a-iow . ,-ivim Ihe door lo Uke CHie f itself, trnd
' j up i,in 1 1, fm ma twinkling. It did mt
i,.ke Ioi.b, wih John's nctive a.nsiance, to tmn.
i.i ihe c nn Ms oi il e car to ti e widows mic-
: ri" "i. which had been lor a l ng t me wonting in
I alii'Oal rv,-i lunik'.
j i;oJl lu;iH , vu.,, la,n. so l t!,e carman m
he was miring, and
may to-'MilleW b? tie-
merriest Cliii-tnia-you ipci.l. It isa t i veiy
on" who has a liioial like jonr.
. .out iii.n ijoj ii w.ikI non.aid Mr". Filint
lei v cully , a tin- in. in el, :! ihe dm r iit.u h it her
alone won ; it cliihlo n.
And now i ne lonely re-cut win r:!"re Catelully
examined It consisted o! 'many aiticles. 1'irsf,
and not the U-a-t welcome, wa- lull a barrel of
fl iiir. Then there was a ha ol coin iroal.aiinther
of potatoes, with sugar, tea, rice, molasses, hotter
etc., "nine warm -dockings for Ihe children, n cheap
thick shawl for herself, and a pair of (i'Jrri shoei
b.-si Irs ;i i;m,d many lin ihinits that had all been
selected with strict repaid to their use. A largR
chicken Cora Clni-t mas dinner, and seme leave of
fresh D'llch cake for Ihe children, had not been
funjoticn. Added to all this was a letter cer tain,
in;; live dollars in w hich the generous donor
said that on the next day lie would send her a
small stove and hall a ton of coal.
I'ldw ii'il Mayfield .-'lent sweetly and soundly
tli at ninht. On the next day, which was Christ -mis,
he j;ot the sieve lor Mrs. Klliot. It was a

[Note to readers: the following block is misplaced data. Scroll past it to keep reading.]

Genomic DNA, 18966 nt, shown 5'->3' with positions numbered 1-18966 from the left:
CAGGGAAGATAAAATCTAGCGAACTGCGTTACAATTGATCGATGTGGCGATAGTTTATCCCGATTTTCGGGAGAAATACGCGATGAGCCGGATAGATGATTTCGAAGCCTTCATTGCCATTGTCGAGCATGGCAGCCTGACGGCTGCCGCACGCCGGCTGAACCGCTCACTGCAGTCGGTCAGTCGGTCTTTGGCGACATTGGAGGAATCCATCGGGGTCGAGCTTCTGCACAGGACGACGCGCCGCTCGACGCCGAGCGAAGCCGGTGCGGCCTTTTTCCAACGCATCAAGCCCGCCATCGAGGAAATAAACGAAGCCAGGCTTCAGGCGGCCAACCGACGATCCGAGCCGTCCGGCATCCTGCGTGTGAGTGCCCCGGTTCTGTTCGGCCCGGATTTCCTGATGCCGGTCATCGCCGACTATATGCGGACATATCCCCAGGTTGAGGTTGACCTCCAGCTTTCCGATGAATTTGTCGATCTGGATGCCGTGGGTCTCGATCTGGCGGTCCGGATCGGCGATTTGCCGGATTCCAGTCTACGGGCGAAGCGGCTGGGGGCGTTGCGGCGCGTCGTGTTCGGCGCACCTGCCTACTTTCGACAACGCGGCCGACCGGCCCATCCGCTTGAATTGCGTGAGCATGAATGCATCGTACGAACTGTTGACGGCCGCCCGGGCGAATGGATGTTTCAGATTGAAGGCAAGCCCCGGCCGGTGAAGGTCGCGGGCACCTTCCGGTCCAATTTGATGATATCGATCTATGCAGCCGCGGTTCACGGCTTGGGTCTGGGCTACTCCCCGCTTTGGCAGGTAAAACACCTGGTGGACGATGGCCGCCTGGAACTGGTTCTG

small cheap and economical one, designed ex.
pressly for the poor, lie sent it with half a ton
of CO'll.
Three or four days afler Chris'tnas, Mrs. Green
said to I.izzy and Jane, as tln-y sat sowini;
I declare, i;irls, we've entirely forgotten mr
wa-herwomnn, poor Mrs. Klliot. It is somn
weeks since she si-i t us word (!ml she had -prain-ed
her wrist, and could not d our wishing nn'il
it ant well. I think ycj had better go and s i)
her this tinn-iii-ig. I hon! J net wonder if sloi
stood in ni",'il of snnict 'lipf. She h:: two elul.
di'i'n, and only one ol' them h old enoc-li t i eai n
anything and even he can only brina hon e a
very small sum. We have done Wioog to forget
Mis. Klliot.
You go and see her,, said j",ir I don't
rare n'oeit vi-'iling poor people in distress; it
makes em f ! bad.
To relieve their wants. Line, out, hi to r.rjke
yon fee I good, i-aid Mrs. Green,
! know i! ought; but I bad rntlu r not go.
Oil yi ,.) me.said Lizr.yjynti must co with ra.
I waul yon logo. 1'onr Mis. KHi-il! who knows
how muc!i may have sufiered ;"
Yes, Jane, go wrh : I u.mi ynt to go.
Jane did not like In ri lu-e po-ilivi I v, so" sl ,
got readvand went, thniigli with a good dead of
reluctance. Like n m i-nt. n, any el hers, she had n
fife t-T --ones of disti,..s. ( sh,. rotild rehYv,,
a wo,! bv jiiiiti.ig hor bnd behind her a-id not